Because without them, we don’t have any Lego bricks to build anything with. This makes life so much harder for the students. And, like we saw earlier, there’s nothing to compel them to stick around when things get tough. They can just go back to what they were doing before.

This leaves us with little choice, but to create an abstraction layer on top of WordPress. Yes, it’s an unnecessary layer from an architectural standpoint. But it’s a necessary one from a teaching standpoint.

We’re giving students a Lego set to work with. If WordPress had one that we could use, we’d use that one. But it doesn’t so we built one by creating an unnecessary abstraction layer.

Isn’t this going to teach over-engineering?

This is a good follow-up concern. It’s possible that teaching object-oriented programming this way will lead to that outcome. You’ll have learned how to use it but became an architecture astronaut in the process.

Of course, that’s not the goal of doing this. That’s why each object-oriented design article solves a specific problem. The student is free to determine whether they have the problem or not. If they don’t, they shouldn’t solve a problem that they don’t have.

But all this hinges on faith. Faith that the student will be smart enough to make that decision. And, if they make the wrong decision, that it’s their learning experience to make.

That seems like a fair tradeoff for the opportunity to grow as a developer. Especially since we don’t know how it’ll play out in practice. The alternative is to just be patient and wait until WordPress gives us the teaching tools that we need. Should we do that?

No, we shouldn’t. Being patient just means we’re making it someone else’s problem. And, to be fair to WordPress, it’s not its problem to solve either. So let’s not wait and, instead, have faith that things will work out fine.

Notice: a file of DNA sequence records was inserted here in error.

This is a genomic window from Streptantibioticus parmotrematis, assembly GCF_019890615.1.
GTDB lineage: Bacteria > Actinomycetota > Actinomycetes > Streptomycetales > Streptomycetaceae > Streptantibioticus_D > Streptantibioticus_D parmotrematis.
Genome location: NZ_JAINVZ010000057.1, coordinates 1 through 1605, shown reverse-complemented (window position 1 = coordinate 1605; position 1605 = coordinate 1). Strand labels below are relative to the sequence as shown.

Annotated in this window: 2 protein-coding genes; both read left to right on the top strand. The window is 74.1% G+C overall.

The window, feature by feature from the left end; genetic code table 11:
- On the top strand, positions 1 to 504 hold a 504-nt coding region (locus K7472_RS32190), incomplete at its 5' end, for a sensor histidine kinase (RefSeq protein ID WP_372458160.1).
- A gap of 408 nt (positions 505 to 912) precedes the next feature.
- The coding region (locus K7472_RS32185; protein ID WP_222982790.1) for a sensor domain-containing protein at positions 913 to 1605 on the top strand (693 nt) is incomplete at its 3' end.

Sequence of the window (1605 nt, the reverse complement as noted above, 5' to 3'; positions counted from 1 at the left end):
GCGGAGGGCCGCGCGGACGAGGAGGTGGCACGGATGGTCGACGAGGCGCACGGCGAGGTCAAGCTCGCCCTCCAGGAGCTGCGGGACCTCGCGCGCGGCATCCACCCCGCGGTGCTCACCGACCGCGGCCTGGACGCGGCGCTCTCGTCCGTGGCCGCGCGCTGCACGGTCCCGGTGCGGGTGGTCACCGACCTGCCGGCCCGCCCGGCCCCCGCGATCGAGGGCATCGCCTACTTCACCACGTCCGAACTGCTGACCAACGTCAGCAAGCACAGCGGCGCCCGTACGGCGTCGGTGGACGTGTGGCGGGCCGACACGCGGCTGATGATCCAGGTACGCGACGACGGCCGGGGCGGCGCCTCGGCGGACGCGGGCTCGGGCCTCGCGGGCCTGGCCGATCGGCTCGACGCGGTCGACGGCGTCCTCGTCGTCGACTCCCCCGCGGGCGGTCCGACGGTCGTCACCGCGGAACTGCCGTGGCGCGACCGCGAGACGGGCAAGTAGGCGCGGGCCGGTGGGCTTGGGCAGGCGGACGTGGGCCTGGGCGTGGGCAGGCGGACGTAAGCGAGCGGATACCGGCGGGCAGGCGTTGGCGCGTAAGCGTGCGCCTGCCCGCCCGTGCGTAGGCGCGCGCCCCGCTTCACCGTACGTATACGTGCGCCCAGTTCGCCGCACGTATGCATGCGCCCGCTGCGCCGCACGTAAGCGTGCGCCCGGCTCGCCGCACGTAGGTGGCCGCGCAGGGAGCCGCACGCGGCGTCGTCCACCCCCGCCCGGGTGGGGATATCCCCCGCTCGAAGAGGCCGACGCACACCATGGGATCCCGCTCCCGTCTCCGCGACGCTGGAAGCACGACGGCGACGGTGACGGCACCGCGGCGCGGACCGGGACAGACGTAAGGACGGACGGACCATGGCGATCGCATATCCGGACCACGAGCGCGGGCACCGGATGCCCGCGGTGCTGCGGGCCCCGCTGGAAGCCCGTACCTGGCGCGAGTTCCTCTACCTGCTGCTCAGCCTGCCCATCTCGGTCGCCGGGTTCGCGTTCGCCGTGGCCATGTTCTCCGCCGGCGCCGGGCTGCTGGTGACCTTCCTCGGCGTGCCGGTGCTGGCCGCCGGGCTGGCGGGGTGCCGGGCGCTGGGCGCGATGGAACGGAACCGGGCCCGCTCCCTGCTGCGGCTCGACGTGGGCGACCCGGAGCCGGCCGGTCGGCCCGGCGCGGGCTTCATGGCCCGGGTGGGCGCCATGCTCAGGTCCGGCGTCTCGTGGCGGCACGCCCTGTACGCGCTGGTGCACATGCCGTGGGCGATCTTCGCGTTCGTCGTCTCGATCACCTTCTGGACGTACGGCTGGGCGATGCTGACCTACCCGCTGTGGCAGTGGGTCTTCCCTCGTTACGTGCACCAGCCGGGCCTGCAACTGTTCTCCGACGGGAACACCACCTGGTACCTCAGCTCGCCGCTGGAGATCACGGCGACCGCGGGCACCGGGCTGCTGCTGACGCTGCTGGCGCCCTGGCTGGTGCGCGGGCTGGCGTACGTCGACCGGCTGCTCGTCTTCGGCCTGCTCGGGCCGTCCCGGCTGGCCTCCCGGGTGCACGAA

Why is this (maybe) working?

So here we are. We now have an over-engineered teaching tool. But one that seems to be working (from what I can see anyhow). Why is that? It’s because we tried to build a Lego set that was both easy and simple.

Easy vs Simple

Now, you should pay close attention to the use of “easy” and “simple” here. They’re not interchangeable. So what’s the difference between the two?

Well, “simple” describes the amount of complexity in our code. Meanwhile, “easy” is about the amount of effort that you have to put in. We don’t measure them the same way either.

The first one is objective. For example, you can calculate the cyclomatic complexity of a piece of code. As long as the code doesn’t change, this value will never change.

The other is relative. It depends on your skill level and your current knowledge of the code that you’re using. And if something is easy for me, it doesn’t mean that it’s easy for you. (Also known as this meme.) Or it could have been hard for you before, but not anymore.

WordPress as an example

Let’s use WordPress as an example. The WordPress community has done a tremendous job making it as easy as possible to learn. You have access to countless resources regardless of your skill level. It’s one of the main reasons why WordPress is such a popular platform today.

But this doesn’t mean that WordPress code is simple. In fact, WordPress is one of the most complex PHP projects out there. Now, this isn’t meant as a reproach. Any legacy application as old as WordPress accumulates technical debt.

That said, the goal here is to highlight this distinction between easy and simple. WordPress can be easy if you’ve been using it for a while. (Or it could also still be hard!) But the WordPress codebase will never be simple. (Well, unless there’s a rewrite, but let’s not get into that.)

Making it easy and simple

So getting back to this over-engineered teaching tool. How can we try to make it easy and simple? And why do we need over-engineering to do it?